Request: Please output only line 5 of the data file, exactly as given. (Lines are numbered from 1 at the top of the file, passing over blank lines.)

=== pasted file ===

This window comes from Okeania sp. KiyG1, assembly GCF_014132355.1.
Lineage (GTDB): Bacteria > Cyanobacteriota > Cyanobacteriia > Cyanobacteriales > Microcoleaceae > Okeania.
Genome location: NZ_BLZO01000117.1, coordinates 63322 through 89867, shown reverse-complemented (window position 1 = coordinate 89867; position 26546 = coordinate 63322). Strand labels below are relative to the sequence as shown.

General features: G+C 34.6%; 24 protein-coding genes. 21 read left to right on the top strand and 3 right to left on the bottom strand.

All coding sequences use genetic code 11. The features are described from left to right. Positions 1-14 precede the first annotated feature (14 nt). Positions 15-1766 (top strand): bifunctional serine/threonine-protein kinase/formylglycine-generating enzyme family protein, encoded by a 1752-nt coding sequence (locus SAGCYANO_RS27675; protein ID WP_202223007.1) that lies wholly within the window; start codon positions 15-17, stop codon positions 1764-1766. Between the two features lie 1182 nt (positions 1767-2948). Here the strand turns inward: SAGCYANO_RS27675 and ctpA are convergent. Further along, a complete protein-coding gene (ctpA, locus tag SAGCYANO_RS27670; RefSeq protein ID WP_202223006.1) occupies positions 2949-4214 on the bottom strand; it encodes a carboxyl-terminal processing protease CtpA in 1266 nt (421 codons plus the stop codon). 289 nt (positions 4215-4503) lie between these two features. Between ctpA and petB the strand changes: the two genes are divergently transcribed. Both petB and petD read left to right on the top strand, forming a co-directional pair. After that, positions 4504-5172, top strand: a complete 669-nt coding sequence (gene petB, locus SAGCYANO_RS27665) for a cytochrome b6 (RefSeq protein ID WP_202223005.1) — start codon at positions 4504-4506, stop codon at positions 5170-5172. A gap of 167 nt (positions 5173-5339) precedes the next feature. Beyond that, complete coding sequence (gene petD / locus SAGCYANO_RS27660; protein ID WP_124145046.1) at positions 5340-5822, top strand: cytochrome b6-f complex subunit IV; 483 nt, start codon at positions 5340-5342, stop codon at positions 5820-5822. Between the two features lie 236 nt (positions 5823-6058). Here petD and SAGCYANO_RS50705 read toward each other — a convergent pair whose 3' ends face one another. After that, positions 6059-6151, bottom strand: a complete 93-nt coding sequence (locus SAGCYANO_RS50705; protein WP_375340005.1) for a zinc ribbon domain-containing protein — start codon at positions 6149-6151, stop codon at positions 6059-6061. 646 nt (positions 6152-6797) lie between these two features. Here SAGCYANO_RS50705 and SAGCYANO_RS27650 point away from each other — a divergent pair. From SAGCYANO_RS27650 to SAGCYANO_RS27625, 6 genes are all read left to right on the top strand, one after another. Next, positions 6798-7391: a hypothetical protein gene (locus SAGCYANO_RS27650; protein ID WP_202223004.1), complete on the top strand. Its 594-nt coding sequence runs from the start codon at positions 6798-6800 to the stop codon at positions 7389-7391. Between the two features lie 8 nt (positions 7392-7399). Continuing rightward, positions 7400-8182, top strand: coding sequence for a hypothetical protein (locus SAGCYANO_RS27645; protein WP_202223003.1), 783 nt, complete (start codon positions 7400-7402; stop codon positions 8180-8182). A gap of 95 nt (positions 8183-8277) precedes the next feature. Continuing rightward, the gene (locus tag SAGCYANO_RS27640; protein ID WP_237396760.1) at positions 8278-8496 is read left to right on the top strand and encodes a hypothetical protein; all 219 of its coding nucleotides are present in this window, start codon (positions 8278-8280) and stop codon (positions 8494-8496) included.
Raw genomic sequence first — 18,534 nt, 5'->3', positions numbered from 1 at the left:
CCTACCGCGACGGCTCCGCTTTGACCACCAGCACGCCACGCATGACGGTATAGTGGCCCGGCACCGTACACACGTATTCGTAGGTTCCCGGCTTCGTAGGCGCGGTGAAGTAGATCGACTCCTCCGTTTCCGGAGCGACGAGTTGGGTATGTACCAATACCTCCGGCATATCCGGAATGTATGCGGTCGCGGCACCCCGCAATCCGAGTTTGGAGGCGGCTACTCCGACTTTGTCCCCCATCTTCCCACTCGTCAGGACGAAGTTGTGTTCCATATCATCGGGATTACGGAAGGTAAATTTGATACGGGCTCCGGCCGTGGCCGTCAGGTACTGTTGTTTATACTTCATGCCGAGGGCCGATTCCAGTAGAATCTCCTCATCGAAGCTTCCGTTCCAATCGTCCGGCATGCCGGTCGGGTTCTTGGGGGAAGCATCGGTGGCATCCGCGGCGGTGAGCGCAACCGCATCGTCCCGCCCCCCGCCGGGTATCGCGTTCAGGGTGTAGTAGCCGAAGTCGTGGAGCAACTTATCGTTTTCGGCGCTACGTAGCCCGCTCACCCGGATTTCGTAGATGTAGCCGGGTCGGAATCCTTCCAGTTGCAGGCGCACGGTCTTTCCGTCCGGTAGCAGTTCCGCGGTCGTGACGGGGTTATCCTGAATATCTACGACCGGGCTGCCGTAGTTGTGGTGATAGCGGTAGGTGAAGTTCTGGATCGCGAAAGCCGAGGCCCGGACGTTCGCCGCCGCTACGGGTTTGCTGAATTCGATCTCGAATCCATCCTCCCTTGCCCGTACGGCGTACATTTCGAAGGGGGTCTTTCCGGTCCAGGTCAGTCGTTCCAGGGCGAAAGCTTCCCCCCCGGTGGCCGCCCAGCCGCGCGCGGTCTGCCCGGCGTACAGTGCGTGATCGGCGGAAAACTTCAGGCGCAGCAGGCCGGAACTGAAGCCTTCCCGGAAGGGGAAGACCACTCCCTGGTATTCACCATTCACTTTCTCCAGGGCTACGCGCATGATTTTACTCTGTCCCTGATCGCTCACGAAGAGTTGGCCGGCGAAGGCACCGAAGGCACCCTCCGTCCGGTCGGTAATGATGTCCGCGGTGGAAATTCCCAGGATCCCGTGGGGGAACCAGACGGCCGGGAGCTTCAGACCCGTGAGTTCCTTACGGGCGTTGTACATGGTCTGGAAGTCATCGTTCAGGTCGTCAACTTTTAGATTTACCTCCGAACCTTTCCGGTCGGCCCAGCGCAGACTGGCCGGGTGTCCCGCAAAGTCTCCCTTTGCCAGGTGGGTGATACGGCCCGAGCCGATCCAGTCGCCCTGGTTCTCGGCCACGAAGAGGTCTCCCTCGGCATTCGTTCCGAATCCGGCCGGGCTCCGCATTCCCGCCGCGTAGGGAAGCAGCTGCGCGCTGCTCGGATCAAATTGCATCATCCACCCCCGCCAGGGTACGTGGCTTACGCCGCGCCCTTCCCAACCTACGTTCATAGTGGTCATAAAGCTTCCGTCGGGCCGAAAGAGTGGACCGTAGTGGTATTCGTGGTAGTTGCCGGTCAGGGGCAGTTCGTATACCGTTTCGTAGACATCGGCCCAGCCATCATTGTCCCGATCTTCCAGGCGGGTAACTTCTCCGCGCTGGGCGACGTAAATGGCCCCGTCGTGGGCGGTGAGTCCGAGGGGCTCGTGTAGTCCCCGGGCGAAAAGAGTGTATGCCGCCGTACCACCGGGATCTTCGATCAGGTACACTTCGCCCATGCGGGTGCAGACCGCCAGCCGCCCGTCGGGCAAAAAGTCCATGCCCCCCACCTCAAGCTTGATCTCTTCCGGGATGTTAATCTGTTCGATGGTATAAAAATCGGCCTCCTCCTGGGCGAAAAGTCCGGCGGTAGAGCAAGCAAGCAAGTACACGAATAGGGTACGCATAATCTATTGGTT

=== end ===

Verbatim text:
All coding sequences use genetic code 11. The features are described from left to right. Positions 1-14 precede the first annotated feature (14 nt). Positions 15-1766 (top strand): bifunctional serine/threonine-protein kinase/formylglycine-generating enzyme family protein, encoded by a 1752-nt coding sequence (locus SAGCYANO_RS27675; protein ID WP_202223007.1) that lies wholly within the window; start codon positions 15-17, stop codon positions 1764-1766. Between the two features lie 1182 nt (positions 1767-2948). Here the strand turns inward: SAGCYANO_RS27675 and ctpA are convergent. Further along, a complete protein-coding gene (ctpA, locus tag SAGCYANO_RS27670; RefSeq protein ID WP_202223006.1) occupies positions 2949-4214 on the bottom strand; it encodes a carboxyl-terminal processing protease CtpA in 1266 nt (421 codons plus the stop codon). 289 nt (positions 4215-4503) lie between these two features. Between ctpA and petB the strand changes: the two genes are divergently transcribed. Both petB and petD read left to right on the top strand, forming a co-directional pair. After that, positions 4504-5172, top strand: a complete 669-nt coding sequence (gene petB, locus SAGCYANO_RS27665) for a cytochrome b6 (RefSeq protein ID WP_202223005.1) — start codon at positions 4504-4506, stop codon at positions 5170-5172. A gap of 167 nt (positions 5173-5339) precedes the next feature. Beyond that, complete coding sequence (gene petD / locus SAGCYANO_RS27660; protein ID WP_124145046.1) at positions 5340-5822, top strand: cytochrome b6-f complex subunit IV; 483 nt, start codon at positions 5340-5342, stop codon at positions 5820-5822. Between the two features lie 236 nt (positions 5823-6058). Here petD and SAGCYANO_RS50705 read toward each other — a convergent pair whose 3' ends face one another. After that, positions 6059-6151, bottom strand: a complete 93-nt coding sequence (locus SAGCYANO_RS50705; protein WP_375340005.1) for a zinc ribbon domain-containing protein — start codon at positions 6149-6151, stop codon at positions 6059-6061. 646 nt (positions 6152-6797) lie between these two features. Here SAGCYANO_RS50705 and SAGCYANO_RS27650 point away from each other — a divergent pair. From SAGCYANO_RS27650 to SAGCYANO_RS27625, 6 genes are all read left to right on the top strand, one after another. Next, positions 6798-7391: a hypothetical protein gene (locus SAGCYANO_RS27650; protein ID WP_202223004.1), complete on the top strand. Its 594-nt coding sequence runs from the start codon at positions 6798-6800 to the stop codon at positions 7389-7391. Between the two features lie 8 nt (positions 7392-7399). Continuing rightward, positions 7400-8182, top strand: coding sequence for a hypothetical protein (locus SAGCYANO_RS27645; protein WP_202223003.1), 783 nt, complete (start codon positions 7400-7402; stop codon positions 8180-8182). A gap of 95 nt (positions 8183-8277) precedes the next feature. Continuing rightward, the gene (locus tag SAGCYANO_RS27640; protein ID WP_237396760.1) at positions 8278-8496 is read left to right on the top strand and encodes a hypothetical protein; all 219 of its coding nucleotides are present in this window, start codon (positions 8278-8280) and stop codon (positions 8494-8496) included.